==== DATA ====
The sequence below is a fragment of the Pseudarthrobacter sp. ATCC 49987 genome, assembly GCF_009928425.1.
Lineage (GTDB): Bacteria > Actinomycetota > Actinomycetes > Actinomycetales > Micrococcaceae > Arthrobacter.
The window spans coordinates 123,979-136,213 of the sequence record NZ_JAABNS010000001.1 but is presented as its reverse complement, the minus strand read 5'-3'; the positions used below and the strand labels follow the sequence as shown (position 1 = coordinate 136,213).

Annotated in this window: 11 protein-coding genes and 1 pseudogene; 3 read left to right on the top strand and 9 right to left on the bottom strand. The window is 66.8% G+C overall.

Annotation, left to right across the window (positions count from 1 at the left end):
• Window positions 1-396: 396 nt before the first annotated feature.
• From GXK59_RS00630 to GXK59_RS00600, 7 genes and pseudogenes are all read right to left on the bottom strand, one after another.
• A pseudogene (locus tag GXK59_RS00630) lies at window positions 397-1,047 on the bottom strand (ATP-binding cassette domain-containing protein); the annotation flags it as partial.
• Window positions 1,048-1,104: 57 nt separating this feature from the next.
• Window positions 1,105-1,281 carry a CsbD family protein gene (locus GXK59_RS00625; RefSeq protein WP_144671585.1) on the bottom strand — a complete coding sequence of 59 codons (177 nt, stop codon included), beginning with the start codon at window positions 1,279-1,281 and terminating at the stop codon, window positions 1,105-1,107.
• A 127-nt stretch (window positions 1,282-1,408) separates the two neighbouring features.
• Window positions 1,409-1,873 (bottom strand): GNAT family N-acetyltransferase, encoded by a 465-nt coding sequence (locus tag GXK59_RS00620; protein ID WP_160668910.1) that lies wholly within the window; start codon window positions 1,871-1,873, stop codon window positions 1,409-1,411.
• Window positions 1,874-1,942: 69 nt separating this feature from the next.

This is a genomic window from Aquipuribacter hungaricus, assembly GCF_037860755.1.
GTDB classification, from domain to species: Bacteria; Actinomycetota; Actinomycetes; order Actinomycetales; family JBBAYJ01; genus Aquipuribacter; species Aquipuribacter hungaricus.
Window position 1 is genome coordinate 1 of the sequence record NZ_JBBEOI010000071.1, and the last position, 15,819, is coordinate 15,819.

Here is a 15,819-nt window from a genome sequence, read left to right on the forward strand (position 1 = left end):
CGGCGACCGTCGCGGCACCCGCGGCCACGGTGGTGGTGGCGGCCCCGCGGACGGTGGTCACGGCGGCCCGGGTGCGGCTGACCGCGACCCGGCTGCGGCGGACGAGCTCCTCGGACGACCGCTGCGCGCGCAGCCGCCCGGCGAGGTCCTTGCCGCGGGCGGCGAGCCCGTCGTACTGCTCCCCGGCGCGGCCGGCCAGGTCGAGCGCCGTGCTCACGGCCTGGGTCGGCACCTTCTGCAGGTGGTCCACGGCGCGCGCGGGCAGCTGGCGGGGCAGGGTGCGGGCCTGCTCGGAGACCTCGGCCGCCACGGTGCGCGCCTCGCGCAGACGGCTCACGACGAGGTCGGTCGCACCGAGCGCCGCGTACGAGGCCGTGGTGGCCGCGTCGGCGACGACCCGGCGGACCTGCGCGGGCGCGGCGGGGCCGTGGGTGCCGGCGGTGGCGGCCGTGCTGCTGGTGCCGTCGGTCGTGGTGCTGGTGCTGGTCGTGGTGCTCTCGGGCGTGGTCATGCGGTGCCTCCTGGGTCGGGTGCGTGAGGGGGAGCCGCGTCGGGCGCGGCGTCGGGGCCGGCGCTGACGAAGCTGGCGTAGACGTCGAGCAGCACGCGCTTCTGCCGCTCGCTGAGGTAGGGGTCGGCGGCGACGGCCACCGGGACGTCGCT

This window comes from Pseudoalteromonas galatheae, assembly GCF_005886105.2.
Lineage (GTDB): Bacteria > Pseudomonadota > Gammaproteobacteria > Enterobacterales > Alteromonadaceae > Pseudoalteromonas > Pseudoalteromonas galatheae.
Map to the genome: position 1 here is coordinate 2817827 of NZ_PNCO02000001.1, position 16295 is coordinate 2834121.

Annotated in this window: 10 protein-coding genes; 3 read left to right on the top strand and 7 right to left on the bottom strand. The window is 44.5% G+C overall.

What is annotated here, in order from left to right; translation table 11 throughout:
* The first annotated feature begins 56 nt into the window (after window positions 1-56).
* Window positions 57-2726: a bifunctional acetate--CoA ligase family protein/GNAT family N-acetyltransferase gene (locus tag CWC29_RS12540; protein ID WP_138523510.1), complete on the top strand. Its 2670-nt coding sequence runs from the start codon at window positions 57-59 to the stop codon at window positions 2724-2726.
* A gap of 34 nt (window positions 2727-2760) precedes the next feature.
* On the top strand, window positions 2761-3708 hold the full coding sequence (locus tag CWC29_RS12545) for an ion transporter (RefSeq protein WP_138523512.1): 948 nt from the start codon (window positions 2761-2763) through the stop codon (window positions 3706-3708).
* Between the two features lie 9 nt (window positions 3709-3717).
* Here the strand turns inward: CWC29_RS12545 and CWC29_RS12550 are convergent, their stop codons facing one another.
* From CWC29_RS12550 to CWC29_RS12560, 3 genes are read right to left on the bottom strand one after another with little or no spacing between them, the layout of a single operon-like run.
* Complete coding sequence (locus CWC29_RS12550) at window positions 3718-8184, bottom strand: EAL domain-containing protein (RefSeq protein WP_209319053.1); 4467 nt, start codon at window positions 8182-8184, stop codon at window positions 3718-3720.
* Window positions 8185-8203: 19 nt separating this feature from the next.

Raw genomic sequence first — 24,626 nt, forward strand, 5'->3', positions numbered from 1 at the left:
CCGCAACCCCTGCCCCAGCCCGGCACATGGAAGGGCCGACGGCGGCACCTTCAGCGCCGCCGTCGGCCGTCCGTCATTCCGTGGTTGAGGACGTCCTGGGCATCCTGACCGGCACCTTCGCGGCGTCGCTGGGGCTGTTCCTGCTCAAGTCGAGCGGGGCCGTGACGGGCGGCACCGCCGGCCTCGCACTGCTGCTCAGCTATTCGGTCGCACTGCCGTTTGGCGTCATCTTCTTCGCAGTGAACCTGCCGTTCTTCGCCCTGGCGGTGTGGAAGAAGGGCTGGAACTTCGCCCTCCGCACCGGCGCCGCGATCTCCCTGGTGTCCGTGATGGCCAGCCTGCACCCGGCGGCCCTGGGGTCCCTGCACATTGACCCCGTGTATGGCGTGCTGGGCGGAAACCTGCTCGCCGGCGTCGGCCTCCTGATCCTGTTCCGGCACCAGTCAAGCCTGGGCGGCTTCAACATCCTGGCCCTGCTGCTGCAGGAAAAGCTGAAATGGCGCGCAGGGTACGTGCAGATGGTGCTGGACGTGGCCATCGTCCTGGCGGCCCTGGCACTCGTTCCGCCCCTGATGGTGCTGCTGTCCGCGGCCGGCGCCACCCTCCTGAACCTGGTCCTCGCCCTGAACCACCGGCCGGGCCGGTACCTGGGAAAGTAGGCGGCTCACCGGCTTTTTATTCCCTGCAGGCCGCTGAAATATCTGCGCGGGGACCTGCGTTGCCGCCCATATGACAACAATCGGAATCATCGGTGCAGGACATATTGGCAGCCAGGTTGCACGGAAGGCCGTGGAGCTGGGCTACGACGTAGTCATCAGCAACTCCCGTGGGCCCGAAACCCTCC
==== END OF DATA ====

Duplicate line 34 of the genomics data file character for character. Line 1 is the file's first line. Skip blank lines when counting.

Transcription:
CCGCAACCCCTGCCCCAGCCCGGCACATGGAAGGGCCGACGGCGGCACCTTCAGCGCCGCCGTCGGCCGTCCGTCATTCCGTGGTTGAGGACGTCCTGGGCATCCTGACCGGCACCTTCGCGGCGTCGCTGGGGCTGTTCCTGCTCAAGTCGAGCGGGGCCGTGACGGGCGGCACCGCCGGCCTCGCACTGCTGCTCAGCTATTCGGTCGCACTGCCGTTTGGCGTCATCTTCTTCGCAGTGAACCTGCCGTTCTTCGCCCTGGCGGTGTGGAAGAAGGGCTGGAACTTCGCCCTCCGCACCGGCGCCGCGATCTCCCTGGTGTCCGTGATGGCCAGCCTGCACCCGGCGGCCCTGGGGTCCCTGCACATTGACCCCGTGTATGGCGTGCTGGGCGGAAACCTGCTCGCCGGCGTCGGCCTCCTGATCCTGTTCCGGCACCAGTCAAGCCTGGGCGGCTTCAACATCCTGGCCCTGCTGCTGCAGGAAAAGCTGAAATGGCGCGCAGGGTACGTGCAGATGGTGCTGGACGTGGCCATCGTCCTGGCGGCCCTGGCACTCGTTCCGCCCCTGATGGTGCTGCTGTCCGCGGCCGGCGCCACCCTCCTGAACCTGGTCCTCGCCCTGAACCACCGGCCGGGCCGGTACCTGGGAAAGTAGGCGGCTCACCGGCTTTTTATTCCCTGCAGGCCGCTGAAATATCTGCGCGGGGACCTGCGTTGCCGCCCATATGACAACAATCGGAATCATCGGTGCAGGACATATTGGCAGCCAGGTTGCACGGAAGGCCGTGGAGCTGGGCTACGACGTAGTCATCAGCAACTCCCGTGGGCCCGAAACCCTCC